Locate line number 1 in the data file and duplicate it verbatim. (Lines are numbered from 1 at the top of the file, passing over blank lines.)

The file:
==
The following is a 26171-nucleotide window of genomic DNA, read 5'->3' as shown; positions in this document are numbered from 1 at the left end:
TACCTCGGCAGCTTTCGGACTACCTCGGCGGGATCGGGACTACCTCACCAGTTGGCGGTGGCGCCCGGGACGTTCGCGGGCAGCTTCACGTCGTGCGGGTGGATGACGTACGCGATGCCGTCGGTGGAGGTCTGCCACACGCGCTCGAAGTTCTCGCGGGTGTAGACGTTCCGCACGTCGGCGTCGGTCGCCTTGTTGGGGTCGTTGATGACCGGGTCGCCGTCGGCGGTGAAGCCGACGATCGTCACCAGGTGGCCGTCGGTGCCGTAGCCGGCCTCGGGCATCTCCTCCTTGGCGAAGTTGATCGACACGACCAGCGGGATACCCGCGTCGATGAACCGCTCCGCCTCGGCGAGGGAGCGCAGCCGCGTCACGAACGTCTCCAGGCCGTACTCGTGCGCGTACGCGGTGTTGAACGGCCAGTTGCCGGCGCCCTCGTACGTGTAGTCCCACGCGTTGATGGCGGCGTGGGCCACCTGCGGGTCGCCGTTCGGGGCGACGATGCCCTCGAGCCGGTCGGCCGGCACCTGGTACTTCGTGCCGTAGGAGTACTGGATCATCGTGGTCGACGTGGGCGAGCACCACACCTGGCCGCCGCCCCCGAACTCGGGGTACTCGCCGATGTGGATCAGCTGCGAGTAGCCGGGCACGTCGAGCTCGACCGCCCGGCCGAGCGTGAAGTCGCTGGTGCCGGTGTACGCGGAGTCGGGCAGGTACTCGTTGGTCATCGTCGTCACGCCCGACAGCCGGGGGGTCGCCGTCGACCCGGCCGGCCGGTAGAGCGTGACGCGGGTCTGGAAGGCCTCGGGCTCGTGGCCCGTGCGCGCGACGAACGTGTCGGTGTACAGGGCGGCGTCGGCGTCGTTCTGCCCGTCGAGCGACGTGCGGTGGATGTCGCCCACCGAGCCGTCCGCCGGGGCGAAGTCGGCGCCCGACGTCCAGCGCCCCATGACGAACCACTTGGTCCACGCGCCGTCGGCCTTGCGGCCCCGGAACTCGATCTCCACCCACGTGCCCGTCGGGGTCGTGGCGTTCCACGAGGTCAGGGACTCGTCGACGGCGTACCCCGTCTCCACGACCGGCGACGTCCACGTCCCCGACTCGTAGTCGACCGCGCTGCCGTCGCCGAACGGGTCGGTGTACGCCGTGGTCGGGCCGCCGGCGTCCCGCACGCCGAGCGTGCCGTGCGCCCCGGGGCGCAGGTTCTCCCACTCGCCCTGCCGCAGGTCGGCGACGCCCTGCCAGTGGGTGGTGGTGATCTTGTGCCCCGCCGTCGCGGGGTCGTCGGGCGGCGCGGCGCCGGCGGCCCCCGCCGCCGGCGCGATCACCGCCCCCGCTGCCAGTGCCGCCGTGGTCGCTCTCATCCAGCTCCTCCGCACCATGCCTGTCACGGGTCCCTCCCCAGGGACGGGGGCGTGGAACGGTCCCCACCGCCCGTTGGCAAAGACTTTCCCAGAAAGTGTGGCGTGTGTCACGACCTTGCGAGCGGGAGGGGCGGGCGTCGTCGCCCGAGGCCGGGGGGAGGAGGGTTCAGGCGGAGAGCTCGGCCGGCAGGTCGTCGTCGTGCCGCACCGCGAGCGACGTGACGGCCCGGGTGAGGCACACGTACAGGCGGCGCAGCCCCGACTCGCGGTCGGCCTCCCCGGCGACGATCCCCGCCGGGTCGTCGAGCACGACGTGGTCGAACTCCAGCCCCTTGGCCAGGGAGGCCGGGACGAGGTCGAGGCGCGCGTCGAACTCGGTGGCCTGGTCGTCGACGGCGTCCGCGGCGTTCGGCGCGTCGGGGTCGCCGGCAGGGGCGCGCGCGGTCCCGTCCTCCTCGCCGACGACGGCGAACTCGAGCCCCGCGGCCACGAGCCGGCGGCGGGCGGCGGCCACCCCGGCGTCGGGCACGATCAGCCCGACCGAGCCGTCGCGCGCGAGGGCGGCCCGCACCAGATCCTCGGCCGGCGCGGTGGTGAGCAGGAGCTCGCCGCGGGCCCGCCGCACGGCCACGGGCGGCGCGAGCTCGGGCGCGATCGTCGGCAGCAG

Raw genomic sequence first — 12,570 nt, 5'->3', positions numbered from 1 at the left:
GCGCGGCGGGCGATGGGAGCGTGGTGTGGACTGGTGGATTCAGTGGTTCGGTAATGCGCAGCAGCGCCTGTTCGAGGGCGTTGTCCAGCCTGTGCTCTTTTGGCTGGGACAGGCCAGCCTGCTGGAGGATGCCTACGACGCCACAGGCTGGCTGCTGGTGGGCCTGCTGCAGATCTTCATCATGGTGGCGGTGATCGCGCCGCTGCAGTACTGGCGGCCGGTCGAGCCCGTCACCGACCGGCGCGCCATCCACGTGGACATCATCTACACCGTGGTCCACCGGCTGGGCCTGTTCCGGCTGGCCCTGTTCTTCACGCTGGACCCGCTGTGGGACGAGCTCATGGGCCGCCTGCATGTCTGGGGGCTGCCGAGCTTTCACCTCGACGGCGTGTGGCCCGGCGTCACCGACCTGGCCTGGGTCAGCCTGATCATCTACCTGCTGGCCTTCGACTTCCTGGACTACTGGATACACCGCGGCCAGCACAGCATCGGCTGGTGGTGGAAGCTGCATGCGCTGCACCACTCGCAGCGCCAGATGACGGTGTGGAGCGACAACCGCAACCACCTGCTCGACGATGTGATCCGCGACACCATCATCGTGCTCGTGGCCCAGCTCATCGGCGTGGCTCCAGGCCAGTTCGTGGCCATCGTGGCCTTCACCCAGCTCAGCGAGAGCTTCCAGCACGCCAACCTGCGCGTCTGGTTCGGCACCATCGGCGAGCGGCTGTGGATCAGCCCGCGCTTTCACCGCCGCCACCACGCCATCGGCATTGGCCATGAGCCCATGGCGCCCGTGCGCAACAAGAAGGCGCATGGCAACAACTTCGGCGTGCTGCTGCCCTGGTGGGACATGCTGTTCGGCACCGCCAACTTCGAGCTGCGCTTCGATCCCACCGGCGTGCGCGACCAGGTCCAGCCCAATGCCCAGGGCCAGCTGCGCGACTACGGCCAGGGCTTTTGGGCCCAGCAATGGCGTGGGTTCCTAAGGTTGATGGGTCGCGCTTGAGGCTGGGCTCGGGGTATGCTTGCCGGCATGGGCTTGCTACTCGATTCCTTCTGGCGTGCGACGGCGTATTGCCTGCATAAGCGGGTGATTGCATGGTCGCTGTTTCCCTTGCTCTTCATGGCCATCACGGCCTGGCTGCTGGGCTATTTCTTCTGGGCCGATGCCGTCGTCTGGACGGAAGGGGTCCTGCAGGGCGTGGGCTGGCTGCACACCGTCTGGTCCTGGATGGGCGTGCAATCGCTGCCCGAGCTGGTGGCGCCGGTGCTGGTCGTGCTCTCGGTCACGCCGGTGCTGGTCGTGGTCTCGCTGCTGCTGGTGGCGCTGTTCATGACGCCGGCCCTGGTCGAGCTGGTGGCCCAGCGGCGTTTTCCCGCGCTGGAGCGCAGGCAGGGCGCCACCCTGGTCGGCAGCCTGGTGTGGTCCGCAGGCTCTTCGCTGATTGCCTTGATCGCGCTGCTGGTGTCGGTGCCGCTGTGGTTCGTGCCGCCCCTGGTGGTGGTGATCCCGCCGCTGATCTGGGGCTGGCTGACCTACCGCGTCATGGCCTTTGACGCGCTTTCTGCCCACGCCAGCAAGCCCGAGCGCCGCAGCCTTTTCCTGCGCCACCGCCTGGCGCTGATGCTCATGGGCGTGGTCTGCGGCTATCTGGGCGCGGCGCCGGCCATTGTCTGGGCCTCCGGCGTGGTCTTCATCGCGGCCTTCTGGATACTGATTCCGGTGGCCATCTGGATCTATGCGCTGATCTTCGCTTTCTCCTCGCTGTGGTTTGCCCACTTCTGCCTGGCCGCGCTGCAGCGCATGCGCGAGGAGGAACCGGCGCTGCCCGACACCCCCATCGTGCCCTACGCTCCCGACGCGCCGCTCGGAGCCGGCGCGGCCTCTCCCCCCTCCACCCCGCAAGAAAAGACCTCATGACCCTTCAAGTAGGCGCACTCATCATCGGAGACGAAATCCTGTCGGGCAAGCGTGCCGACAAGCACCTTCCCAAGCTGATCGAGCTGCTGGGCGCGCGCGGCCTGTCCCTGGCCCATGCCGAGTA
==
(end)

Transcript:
The following is a 26171-nucleotide window of genomic DNA, read 5'->3' as shown; positions in this document are numbered from 1 at the left end: